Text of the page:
“We’re ready to go today,” he said. The company uses a syngas to ethanol process, converting, Bolsen said, virtually any feedstock, to syngas via a plasma gasifier and then using proprietary microorganisms and bioreactor designs to convert that gas to ethanol.

“That’s the great flexibility, Coskata can use trash, tires, plastic bottles, diapers, it really doesn’t matter because all we’re doing is getting the carbon, we really just need those carbon atoms, and then the biological process reassembles the carbon atoms into fuel,” he said.

Bolsen envisions ethanol plants breaking out of the corn belt and setting up in Texas, California, Florida and outside of New York city. The process is able to use any feedstock and therefore “tires and trash, construction and demolition waste, those things are wonderful sources of carbon,” he said.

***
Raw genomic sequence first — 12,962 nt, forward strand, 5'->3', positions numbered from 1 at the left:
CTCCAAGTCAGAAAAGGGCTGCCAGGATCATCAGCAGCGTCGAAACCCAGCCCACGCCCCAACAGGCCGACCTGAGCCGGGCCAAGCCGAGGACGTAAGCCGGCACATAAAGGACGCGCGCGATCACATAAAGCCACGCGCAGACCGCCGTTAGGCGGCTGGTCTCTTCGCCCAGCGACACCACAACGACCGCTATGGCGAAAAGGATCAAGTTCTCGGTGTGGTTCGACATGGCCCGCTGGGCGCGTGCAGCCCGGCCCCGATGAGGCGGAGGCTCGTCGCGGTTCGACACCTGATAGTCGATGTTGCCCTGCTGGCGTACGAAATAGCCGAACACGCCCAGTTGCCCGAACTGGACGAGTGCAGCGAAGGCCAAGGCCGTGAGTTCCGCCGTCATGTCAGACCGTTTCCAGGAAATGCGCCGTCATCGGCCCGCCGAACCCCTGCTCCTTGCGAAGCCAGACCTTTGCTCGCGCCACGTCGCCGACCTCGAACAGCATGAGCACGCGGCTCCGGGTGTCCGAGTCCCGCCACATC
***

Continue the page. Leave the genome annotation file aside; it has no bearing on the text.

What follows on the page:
Right now, the company is building a demonstation plant in Madison, Pennsylvania. Bolsen said that since it takes about 2.5 years to design, build, and start up a plant, if all goes according to plan, “We’re looking at late 2010, early 2011 before the consumer will actually see [Coskata’s cellulosic] ethanol on the market.”

Verenium is another cellulosic ethanol producer moving closer and closer to commercialization. The company has set up a pilot plant in Louisiana that uses bagasse as a feedstock. “We’re in that exciting time where we’re actually now able to start the process of running it at a variable basis, as opposed to running it in beakers, we’re now actually running it at demonstration scale,” said Ken Barrett, director of specialty enzymes business development.

Recognizing that bagasse is not in abundant supply, the company is producing energy cane, sugar cane grown exclusively for ethanol use. It has less sugar content and grows more mass per acre said Barrett. “Energy cane is one of our first commercial generation feedstocks and wood won’t be far behind,” he said.